The proportions between Mg and B largely depend on the technology selected for carrying out the reaction. In any case they are far from the stoichiometric values of the MgB2 compound. In particular, there is an excess of Mg which is such that the atomic ratio Mg/B is greater than 0.5, preferably said ratio is greater than or equal to 0.55.
When mixtures of Mg with other metals are used, the atomic ratio (metals+Mg)/B should be greater than 0.55, with Mg/B contemporaneously greater than 0.5.
Atomic ratio values Mg/B, or (metals+Mg)/B, lower than the limits defined above, cause a reaction which produces a partial densification of the product, reducing or completely cancelling the superconductivity characteristics relating to the conveying of the electric current.
The container in which step c) is effected, consists of a material which cannot be attacked by boron and magnesium at temperatures up to 1000° C., such as Nb, Ta, MgO, BN, etc. or any material resistant to high temperatures, internally lined by a sheath of one of the above materials in order to prevent contamination of the boron preform and massive bodies of Mg due to the elements forming the container. An example of said container is provided in
The container must be kept sealed and structurally unaltered during the whole treatment time of step d). An atmosphere of inert gas or, alternatively, an atmosphere with a low oxygen content (less than 20% atomic) must be present inside the container, at a pressure which is such as to ensure the presence of magnesium in liquid phase during the whole treatment of passage d). The sealing and mechanical integrity of the container can be effected by means of welding and/or by fixing in a suitable machine capable of counter-balancing the internal pressure which is generated during the reaction and capable of preventing contamination with atmospheric oxygen.
Step d) of the method comprises thermal treatment at a temperature higher than 700° C. for a time of at least 30 minutes, in the presence of an atmosphere of inert gas, to allow the consequent percolation of the magnesium, prevalently in liquid phase, through the preform of activated crystalline boron powder. Step d) is preferably carried out at temperatures ranging from 800° C. to 1000° C. for 1-3 hours.
The atmosphere inside the container can also be an atmosphere with a low oxygen content (less than 20% atomic) In particular, the percolation can be effected by infiltration of the porous preform of activated boron powder, immersed in molten magnesium, maintained under a pressure of inert gas.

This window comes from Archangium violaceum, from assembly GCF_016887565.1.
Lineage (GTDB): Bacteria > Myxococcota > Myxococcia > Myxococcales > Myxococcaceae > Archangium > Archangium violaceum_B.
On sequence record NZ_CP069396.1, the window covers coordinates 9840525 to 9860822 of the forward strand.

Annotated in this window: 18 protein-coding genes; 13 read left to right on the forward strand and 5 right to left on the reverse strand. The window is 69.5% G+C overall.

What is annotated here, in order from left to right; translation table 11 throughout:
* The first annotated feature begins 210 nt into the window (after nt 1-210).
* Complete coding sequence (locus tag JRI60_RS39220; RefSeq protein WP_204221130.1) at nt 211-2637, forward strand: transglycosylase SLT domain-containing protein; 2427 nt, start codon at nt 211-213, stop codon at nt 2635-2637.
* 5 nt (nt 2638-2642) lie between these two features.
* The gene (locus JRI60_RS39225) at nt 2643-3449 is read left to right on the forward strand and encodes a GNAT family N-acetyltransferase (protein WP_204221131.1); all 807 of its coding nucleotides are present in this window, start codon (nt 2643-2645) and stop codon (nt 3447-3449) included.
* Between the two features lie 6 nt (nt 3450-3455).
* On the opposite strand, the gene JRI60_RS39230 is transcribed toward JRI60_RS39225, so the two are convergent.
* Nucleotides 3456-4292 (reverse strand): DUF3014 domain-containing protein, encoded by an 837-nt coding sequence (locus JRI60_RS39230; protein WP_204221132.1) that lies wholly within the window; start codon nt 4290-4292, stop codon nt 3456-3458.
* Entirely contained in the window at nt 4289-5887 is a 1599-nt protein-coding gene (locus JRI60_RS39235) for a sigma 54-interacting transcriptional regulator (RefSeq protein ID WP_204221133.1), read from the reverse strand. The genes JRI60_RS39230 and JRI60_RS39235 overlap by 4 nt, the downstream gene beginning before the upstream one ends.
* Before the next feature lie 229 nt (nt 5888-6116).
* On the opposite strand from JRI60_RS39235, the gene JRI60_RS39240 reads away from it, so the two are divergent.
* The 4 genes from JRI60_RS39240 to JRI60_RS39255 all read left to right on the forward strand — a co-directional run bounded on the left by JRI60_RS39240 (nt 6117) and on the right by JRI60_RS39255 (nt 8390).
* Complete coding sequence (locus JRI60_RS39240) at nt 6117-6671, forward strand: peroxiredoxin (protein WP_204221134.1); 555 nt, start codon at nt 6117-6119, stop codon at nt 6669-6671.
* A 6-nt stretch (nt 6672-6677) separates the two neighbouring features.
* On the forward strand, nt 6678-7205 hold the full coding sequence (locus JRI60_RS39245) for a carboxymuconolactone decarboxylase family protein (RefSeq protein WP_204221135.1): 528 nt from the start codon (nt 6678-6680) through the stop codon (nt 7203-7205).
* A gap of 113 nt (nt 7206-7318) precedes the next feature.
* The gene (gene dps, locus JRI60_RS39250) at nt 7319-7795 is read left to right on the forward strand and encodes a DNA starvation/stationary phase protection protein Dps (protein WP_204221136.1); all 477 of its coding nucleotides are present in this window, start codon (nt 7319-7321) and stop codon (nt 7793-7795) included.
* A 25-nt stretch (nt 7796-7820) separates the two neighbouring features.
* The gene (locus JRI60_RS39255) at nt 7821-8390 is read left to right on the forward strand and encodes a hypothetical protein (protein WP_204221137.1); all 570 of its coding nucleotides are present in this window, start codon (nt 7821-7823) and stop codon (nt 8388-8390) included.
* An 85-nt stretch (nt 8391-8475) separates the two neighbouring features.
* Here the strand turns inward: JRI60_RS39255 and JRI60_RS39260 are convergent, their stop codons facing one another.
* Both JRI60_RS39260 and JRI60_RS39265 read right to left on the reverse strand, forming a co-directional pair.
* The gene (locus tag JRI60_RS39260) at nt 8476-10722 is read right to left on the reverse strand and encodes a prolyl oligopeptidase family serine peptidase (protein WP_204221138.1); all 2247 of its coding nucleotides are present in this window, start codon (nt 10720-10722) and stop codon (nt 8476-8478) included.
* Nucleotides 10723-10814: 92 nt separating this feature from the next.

The percolation can also be effected in a sealed container, at a temperature which is sufficiently high and a gas pressure which is such as to allow the liquid magnesium to wet the activated boron powder, constantly in the absence of oxygen or with a minimum oxygen content.
The following detailed description of the method according to the present invention provides that the preform of activated crystalline boron powder, the necessary quantity of metallic Mg, be inserted inside the container—a container which, for the sake of simplicity, can be made of steel suitably protected with the sheath described above, preventing it from being attacked by the magnesium and boron at high temperatures—remaining trapped in an atmosphere of inert gas or with a low oxygen content, at such a pressure as to guarantee the presence of magnesium in liquid phase at the reaction temperatures. The metallic Mg, present in such a quantity as to have an atomic ratio Mg/B greater than 0.5, must be arranged so as to allow, one the high temperatures, i.e. over 650° C., have been reached, the percolation of the liquid magnesium through the boron preform.
The crystalline boron used in the present invention has a prevalent crystallinity of the rhombohedral type characterized by the presence of at least two distinct phases for different unit cell parameters: it must be previously mechanically activated, so as not to modify the crystallinity itself and obtain a particle-size which is such as to be more rapidly and more effectively permeated by the liquid magnesium. One way of activating the boron is by grinding, for example in a press, the crystalline flakes having dimensions of a few millimetres by high load compression crushing under “almost static” conditions, said grinding being different from that effected in a rotating ball mill. This latter type of grinding, in fact, not only produces powders with a much finer particle-size (lower than 20 micrometres), but also induces undesired variations in the crystallinity of the starting crystalline boron, said variations being detected by means of X-ray diffraction from powders, as the disappearance of the splitting of the diffraction lines, leaving the known rhombohedral crystalline boron phase alone (described in database JCPDS, card #11-618): this phenomenon is associated with the disappearance of a larger unit cell phase, present in the starting crystalline B flakes, whose presence can be considered as being favourable for the permeation of the magnesium.